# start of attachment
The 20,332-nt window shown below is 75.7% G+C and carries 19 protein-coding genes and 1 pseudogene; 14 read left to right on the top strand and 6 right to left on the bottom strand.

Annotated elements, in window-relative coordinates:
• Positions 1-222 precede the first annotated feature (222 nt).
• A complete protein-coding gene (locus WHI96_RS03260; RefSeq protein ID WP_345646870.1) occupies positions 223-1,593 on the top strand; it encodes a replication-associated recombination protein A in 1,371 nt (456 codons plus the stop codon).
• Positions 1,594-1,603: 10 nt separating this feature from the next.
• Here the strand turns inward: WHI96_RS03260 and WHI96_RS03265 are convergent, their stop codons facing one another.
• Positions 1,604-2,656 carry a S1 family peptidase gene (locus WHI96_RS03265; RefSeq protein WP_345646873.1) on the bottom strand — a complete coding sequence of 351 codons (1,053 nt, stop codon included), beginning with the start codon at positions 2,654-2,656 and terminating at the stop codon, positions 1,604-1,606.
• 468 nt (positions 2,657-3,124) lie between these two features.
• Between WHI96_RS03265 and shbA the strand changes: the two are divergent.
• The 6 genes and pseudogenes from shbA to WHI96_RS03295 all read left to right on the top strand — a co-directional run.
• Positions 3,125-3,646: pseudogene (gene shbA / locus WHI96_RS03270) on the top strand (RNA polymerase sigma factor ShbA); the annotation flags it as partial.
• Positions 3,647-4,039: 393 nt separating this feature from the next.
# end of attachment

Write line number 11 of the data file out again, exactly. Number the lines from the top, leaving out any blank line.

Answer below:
• Positions 3,125-3,646: pseudogene (gene shbA / locus WHI96_RS03270) on the top strand (RNA polymerase sigma factor ShbA); the annotation flags it as partial.